Awards & Engraving

November '17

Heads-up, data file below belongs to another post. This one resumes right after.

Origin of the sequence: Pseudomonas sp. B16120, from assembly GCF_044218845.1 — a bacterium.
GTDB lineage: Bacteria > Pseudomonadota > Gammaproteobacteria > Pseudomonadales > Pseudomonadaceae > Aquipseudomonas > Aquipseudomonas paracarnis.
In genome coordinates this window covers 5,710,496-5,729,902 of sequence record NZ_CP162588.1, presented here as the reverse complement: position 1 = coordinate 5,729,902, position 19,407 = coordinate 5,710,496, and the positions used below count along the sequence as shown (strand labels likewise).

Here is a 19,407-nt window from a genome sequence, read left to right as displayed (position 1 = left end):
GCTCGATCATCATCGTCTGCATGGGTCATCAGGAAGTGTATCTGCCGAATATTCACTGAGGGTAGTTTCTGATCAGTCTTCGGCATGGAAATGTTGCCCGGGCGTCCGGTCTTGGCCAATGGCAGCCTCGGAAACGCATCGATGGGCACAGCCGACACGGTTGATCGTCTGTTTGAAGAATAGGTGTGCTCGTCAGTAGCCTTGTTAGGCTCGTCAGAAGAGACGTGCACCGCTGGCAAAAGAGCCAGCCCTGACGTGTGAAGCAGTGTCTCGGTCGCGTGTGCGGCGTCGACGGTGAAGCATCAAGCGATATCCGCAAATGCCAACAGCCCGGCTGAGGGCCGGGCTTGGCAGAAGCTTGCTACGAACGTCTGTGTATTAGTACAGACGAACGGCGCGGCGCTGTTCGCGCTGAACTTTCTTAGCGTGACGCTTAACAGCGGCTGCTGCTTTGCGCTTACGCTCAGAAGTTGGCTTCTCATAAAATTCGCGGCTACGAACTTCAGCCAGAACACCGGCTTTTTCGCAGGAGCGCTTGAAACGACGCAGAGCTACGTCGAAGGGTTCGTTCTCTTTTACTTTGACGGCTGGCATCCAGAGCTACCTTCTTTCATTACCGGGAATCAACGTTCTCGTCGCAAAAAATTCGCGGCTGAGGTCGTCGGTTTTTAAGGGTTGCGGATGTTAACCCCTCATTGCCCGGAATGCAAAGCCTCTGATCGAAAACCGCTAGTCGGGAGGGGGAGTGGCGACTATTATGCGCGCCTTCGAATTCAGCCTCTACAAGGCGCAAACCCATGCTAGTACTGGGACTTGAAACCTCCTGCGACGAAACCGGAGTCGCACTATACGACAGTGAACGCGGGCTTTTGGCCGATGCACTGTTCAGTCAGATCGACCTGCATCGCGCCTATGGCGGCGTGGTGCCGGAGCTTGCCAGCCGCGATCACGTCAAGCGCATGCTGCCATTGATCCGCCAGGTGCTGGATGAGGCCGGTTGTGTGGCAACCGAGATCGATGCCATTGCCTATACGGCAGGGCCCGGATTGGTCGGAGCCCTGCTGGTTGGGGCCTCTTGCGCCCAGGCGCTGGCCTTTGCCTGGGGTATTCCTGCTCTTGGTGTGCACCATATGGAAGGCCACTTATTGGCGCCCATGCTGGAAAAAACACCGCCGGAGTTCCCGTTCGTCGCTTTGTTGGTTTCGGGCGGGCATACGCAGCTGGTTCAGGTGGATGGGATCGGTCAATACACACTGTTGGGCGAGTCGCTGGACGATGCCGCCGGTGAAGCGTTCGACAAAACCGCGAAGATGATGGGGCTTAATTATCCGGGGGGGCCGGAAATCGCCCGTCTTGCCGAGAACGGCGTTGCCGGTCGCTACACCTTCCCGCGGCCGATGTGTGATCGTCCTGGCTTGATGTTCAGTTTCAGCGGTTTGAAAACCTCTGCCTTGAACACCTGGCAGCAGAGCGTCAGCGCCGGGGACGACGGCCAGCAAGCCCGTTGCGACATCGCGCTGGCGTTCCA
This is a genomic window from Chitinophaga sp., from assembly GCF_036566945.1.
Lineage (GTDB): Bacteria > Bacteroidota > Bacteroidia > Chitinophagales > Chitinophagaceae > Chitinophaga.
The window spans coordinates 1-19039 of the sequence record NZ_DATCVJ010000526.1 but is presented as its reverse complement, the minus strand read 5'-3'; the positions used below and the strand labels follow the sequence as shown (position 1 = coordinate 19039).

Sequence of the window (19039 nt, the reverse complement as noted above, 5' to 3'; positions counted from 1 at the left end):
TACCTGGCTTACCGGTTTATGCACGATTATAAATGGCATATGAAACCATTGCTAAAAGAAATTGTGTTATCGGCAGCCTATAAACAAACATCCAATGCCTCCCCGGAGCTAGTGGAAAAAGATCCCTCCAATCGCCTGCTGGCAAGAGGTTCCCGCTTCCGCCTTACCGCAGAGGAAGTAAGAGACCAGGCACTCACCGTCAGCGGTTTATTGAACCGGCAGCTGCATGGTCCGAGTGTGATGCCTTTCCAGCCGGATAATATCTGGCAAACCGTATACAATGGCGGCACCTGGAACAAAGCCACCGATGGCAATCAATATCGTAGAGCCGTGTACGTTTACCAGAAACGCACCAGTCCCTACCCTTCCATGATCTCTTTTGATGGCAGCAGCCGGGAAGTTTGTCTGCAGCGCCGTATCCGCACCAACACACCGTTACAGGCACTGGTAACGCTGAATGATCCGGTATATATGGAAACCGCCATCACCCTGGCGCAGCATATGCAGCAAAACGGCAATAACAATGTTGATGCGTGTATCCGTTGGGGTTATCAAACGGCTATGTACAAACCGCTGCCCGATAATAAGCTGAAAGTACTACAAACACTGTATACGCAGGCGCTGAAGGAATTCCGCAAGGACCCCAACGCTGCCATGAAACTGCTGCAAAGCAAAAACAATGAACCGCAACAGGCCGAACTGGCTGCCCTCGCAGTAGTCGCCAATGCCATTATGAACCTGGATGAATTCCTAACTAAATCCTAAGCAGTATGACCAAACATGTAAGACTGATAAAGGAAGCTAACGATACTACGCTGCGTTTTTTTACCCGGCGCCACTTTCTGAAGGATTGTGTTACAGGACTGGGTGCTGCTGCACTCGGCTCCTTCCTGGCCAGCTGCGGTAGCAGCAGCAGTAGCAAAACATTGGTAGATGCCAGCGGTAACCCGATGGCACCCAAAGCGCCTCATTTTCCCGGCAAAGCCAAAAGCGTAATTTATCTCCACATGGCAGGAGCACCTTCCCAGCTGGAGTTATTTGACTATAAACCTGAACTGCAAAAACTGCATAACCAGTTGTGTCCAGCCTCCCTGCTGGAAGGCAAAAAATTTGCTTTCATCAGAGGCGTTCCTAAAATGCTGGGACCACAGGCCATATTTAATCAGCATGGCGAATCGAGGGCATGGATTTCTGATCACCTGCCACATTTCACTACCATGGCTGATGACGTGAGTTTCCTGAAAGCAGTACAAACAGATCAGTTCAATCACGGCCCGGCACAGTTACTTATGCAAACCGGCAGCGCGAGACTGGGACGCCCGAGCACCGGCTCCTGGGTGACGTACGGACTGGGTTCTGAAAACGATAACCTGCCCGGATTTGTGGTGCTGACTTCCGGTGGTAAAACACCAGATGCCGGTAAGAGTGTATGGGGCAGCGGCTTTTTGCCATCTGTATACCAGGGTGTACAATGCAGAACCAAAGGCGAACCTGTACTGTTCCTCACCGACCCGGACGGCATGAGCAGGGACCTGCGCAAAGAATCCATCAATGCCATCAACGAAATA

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ferent engraving and cutting settings to different colors within your artwork, and can be used in both raster and vector modes. Laser operators use this feature to adjust the order of a series of objects to be engraved or cut. In the example to the right, there are three columns of names we are engraving. If we leave figure 3 as-is, the laser carriage will have to travel all the way across the table, covering a lot of empty space, to engrave the names line by line. If we adjust the colors in each column, we can set up the color mapping to engrave first the red column, then the green one in the center, and finally engrave the blue names on the right side of the page (see figure 4). The engraving time drops from 39:09 to 22:14 by just using color mapping in the file setup. PREPARE AHEAD: PRE- ENGRAVE POPULAR ITEMS If you have a hot product that you regu- larly engrave and customize, for example, a cutting board, you can engrave several to keep in stock. When a customer wants to personalize it, all you need to do is add a name. Figure 5 is a great example: pre-engrave the boards and leave the "order here" space empty—you can easily pop in a name or other phrase for quick and easy personalization. ENGRAVING MULTIPLES One of the great things about the laser is how easy it is to set up files for multiple engraving. This comes in handy if you're doing multiple identical products, such as a plaque or award, with minimal vari- ables, such as a different name on each piece. Instead of changing the name and engraving one personalized plaque at a time, fill your engraving table with multiple pieces and do it all at once. It may take a couple minutes longer in the setup stages, since you'll need to change each name, but the time savings are significant. Figure 6 illustrates a 24-by-18-inch engraving table filled with plaques. Had we engraved those one at a time, we'd be looking at an engraving time of 8:13. But when we do them all at once, the entire process clocked in at 51:39—or 5:10 per Fig 3 Fig 4 An example of color mapping. A&E NOVEMBER 2017 • 35

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